Background: Sestamibi scanning is commonly used for preoperative localization in patients with hyperparathyroidism. However, 12% to 15% of these studies are equivocal or negative. Ultrasound may also be used to identify patients suitable for a minimally invasive parathyroidectomy. Methods: Data from patients treated for hyperparathyroidism between January 2000 and April 2006 were reviewed retrospectively. Sestamibi and ultrasound results were scored as definitive, suggestive, or negative. Patients with suggestive or negative sestamibi scans were included in the analysis. Results: A total of 261 patients underwent operation without a definitively localizing sestamibi scan. Preoperative neck ultrasound was performed in 80 of these patients. Overall, ultrasound was either conclusive or suggestive in 45 of 80 patients (56%) without a definitively localizing sestamibi scan and correctly correlated with the surgical findings in 38 of 45 (84%) of these patients. Conclusion: In patients with nonlocalizing sestamibi scans, neck ultrasound increases the number of patients suitable for minimally invasive parathyroidectomy.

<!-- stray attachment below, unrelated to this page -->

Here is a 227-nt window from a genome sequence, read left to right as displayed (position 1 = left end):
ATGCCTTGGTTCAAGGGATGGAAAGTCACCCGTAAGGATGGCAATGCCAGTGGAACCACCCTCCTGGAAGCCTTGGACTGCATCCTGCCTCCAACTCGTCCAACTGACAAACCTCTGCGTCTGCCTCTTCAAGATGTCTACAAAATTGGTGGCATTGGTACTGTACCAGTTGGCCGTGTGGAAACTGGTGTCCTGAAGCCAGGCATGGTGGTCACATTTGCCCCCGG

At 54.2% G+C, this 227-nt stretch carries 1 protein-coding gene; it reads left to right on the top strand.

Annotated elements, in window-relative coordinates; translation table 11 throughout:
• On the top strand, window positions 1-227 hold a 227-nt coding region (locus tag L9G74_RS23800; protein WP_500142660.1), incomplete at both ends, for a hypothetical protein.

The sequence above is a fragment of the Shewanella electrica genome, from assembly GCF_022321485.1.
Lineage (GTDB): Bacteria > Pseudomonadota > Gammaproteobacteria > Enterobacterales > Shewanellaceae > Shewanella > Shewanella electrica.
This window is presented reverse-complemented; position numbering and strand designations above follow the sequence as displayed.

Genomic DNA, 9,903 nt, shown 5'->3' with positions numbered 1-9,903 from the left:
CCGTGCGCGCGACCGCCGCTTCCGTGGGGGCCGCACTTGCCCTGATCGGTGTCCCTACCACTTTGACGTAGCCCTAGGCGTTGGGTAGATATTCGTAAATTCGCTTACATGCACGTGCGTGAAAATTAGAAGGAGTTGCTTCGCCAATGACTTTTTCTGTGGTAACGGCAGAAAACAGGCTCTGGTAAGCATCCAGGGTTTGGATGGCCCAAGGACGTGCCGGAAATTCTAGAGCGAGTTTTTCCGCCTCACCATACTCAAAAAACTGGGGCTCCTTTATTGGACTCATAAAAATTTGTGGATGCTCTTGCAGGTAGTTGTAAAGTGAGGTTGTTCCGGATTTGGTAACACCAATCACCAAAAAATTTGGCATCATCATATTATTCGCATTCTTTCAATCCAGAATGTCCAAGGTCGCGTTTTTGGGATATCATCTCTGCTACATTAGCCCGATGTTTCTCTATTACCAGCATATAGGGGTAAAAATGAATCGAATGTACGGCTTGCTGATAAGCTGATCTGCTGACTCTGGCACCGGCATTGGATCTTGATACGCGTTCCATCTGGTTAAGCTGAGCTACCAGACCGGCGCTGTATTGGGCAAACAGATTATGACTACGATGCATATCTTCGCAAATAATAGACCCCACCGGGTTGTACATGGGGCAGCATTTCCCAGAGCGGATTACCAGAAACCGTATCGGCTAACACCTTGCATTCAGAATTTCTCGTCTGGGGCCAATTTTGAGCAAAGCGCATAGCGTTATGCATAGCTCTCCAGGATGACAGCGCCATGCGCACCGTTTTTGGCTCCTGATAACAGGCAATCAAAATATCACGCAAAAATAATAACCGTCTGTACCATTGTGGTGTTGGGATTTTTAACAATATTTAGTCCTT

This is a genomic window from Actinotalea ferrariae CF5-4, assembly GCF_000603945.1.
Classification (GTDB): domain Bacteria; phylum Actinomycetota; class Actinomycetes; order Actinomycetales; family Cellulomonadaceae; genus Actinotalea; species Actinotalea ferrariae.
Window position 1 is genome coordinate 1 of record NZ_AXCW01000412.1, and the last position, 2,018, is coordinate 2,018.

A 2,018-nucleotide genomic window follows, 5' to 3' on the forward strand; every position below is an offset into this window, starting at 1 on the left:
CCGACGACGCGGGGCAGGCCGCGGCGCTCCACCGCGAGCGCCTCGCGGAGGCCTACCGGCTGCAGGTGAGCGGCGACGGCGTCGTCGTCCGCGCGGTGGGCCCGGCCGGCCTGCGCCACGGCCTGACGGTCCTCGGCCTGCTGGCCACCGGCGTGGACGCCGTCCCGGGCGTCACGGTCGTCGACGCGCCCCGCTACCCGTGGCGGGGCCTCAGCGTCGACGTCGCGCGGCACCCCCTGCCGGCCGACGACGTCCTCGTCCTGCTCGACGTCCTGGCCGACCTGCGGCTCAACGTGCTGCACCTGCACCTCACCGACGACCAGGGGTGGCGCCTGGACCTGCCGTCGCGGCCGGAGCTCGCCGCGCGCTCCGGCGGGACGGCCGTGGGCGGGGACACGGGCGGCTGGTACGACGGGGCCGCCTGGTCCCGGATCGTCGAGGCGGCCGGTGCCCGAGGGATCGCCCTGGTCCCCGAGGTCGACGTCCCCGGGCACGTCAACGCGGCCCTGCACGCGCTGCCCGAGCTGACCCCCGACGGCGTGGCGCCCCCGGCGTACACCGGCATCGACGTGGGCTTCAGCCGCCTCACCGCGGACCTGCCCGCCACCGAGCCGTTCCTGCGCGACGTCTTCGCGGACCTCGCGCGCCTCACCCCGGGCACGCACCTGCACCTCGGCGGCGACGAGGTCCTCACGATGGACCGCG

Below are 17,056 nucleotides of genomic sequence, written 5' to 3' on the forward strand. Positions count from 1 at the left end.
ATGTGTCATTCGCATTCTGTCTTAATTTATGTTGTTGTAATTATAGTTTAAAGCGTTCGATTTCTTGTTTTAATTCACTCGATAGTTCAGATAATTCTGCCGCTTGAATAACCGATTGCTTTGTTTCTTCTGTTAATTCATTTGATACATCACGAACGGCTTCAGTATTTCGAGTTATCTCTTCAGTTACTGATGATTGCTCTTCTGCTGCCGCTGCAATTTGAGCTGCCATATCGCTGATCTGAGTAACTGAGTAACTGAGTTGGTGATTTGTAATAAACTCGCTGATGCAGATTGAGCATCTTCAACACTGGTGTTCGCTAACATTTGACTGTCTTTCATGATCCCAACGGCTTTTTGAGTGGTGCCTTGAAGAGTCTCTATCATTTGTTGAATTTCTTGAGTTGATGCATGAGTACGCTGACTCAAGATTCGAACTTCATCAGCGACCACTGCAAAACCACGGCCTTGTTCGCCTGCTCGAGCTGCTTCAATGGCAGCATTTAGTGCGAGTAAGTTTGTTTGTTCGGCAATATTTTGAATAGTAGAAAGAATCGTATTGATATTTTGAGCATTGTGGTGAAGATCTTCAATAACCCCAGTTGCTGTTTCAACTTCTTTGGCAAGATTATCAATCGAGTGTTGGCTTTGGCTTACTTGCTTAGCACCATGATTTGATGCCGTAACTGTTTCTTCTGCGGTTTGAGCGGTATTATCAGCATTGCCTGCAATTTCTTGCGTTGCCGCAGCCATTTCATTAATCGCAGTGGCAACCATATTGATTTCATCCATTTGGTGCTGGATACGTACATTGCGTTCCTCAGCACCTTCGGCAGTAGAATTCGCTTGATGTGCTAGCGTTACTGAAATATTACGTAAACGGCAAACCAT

|Number of pages||7|
|Journal||American journal of surgery|
|State||Published - Dec 2007|
- Minimally invasive parathyroidectomy
- Sestamibi scanning